Additional Information

Definition of AGATE: Free Merriam-Webster Dictionary.

Agate: The International Colored Gemstone Association.

Agate Facts, Information and Description: Bernardine Fine Art Jewelry, Cincinnati, Ohio.

State minerals: Complete list of official state minerals from NETSTATE.COM.

More symbols & emblems: Complete list of official Tennessee state symbols from NETSTATE.COM.

Jewlry: Agates: Agate jewelry from Amazon.com; Gold; Silver; Platinum; Stainless Steel.

Rocks & Minerals
Eyewitness Books: Rocks & Minerals

Eyewitness Books: Rocks & Minerals, by Chris Pellant, R.F. Symes 72 pages. DK CHILDREN (August 2, 2004) Reading level: Ages 9-12. Here is a spectacular and informative guide to the amazing world beneath our feet. Stunning color photographs of rocks, fossils, minerals, precious metals, crystals, jewels and gemstones give the reader a unique "eyewitness" insight into the evolution and composition of the Earth. See rocks that have come from outer space, stalactites as old as dinosaurs, the strange and beautiful shapes of natural crystals and priceless nuggets of gold, silver and platinum. Learn what the Earth is made of - and how its rocks were formed, how early humans made the first flint tools and how diamonds and precious stones are cut, polished, and made into jewelry. Discover how prehistoric animals are preserved today as fossils, how volcanoes work, how rocks are formed from molten lava, how minerals and metals are mined and how pebbles on the seashore are worn down into sand, and much, much more!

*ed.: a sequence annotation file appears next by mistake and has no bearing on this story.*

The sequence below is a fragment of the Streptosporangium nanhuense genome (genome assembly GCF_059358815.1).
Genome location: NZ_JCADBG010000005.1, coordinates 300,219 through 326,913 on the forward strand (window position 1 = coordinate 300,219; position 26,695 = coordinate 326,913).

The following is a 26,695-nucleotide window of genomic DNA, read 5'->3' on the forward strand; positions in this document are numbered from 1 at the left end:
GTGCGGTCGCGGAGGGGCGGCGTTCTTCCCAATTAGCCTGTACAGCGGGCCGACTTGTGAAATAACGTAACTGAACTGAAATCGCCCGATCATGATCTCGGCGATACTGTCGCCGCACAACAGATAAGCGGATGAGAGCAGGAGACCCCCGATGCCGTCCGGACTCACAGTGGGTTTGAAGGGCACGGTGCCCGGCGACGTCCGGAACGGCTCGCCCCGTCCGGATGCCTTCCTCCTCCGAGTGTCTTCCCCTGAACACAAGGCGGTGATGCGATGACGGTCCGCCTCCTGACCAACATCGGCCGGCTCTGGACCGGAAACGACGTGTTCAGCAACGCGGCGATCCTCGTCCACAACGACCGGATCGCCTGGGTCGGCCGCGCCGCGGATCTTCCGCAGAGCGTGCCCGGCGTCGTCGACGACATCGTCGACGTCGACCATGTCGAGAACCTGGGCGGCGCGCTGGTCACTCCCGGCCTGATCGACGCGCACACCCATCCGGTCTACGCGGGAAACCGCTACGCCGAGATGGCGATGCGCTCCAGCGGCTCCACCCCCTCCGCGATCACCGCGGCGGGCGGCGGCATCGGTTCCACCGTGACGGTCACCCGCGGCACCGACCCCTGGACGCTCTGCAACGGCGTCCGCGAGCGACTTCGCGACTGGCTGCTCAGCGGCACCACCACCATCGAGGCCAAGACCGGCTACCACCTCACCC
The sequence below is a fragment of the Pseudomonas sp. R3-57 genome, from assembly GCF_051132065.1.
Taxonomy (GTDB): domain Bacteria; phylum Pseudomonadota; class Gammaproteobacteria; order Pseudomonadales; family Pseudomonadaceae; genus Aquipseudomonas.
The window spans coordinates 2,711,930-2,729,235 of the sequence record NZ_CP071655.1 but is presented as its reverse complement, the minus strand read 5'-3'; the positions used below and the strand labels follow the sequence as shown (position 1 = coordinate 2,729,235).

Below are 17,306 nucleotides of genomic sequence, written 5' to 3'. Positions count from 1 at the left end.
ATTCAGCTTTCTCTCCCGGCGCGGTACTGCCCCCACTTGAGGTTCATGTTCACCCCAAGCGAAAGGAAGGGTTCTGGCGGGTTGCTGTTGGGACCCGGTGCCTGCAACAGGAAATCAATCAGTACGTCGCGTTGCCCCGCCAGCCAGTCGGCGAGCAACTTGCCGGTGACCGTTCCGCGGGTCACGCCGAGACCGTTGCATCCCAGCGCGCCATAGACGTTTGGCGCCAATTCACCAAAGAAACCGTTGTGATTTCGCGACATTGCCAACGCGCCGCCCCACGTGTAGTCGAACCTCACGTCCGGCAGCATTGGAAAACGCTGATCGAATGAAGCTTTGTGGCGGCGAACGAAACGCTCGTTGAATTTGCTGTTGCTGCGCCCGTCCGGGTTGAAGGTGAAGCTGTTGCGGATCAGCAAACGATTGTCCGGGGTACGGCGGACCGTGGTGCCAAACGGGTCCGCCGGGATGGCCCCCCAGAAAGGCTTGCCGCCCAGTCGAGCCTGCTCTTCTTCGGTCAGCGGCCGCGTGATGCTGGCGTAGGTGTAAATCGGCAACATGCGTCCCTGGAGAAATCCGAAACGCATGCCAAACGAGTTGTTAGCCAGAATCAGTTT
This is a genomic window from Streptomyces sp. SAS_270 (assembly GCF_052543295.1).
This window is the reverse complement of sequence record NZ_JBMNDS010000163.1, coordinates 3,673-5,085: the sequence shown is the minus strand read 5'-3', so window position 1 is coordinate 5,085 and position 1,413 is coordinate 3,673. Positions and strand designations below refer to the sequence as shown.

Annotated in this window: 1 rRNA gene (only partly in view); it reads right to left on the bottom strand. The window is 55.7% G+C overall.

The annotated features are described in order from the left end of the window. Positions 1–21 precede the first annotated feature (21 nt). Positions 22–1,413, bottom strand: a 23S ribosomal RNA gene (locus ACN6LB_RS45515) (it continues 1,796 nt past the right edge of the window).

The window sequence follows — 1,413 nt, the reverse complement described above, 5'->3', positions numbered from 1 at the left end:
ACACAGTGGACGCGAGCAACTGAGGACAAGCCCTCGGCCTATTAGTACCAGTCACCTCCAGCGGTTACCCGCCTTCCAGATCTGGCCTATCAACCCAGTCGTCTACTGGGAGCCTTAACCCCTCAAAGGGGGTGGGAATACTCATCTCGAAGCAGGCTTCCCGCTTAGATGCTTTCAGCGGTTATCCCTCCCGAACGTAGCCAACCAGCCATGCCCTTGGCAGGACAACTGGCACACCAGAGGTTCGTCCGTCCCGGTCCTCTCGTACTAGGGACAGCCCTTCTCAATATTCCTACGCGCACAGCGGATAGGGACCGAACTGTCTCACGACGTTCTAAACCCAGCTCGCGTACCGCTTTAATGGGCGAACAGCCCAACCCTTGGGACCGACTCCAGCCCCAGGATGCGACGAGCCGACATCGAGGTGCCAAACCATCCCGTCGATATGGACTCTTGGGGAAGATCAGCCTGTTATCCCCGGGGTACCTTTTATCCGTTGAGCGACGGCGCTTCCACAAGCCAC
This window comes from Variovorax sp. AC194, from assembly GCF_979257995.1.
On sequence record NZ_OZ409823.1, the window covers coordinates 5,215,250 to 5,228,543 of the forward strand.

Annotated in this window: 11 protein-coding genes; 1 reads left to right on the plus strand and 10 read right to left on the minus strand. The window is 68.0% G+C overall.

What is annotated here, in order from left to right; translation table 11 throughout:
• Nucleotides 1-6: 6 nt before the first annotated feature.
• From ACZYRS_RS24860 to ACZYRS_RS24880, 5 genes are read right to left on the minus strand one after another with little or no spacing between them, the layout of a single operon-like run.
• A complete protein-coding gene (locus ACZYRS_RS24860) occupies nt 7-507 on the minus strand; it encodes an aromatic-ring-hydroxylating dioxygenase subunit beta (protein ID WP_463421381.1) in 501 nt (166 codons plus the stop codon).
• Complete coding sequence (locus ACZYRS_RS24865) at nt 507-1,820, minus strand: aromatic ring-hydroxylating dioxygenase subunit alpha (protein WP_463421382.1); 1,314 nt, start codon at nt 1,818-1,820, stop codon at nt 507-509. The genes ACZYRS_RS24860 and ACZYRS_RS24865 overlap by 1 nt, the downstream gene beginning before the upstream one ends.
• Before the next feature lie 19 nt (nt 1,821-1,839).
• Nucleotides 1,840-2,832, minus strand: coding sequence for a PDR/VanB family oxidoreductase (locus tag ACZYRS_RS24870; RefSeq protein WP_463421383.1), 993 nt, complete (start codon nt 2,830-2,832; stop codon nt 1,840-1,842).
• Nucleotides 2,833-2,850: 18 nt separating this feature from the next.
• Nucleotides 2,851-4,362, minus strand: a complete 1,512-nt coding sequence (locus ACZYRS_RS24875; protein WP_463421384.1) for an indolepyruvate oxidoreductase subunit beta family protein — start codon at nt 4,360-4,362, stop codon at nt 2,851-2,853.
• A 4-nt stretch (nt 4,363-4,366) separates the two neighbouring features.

Rocks and Minerals
Eywitness Workbook: Rocks & Minerals

Eyewitness Workbooks: Rocks & Minerals, 48 pages. DK CHILDREN; Workbook edition (June 16, 2008) Reading level: Ages 9-12. Perfect for getting ahead at school or just stimulating children's interest, this groundbreaking series of workbooks leaves the competition in the dust, with exciting subjects, 48 full-color pages, a turn-and-learn info wheel, and special carrying folders. Never before have there been workbooks with so many opportunities for fun and interactive learning!

The Complete Illustrated Guide to Minerals, Rocks & Fossils of the World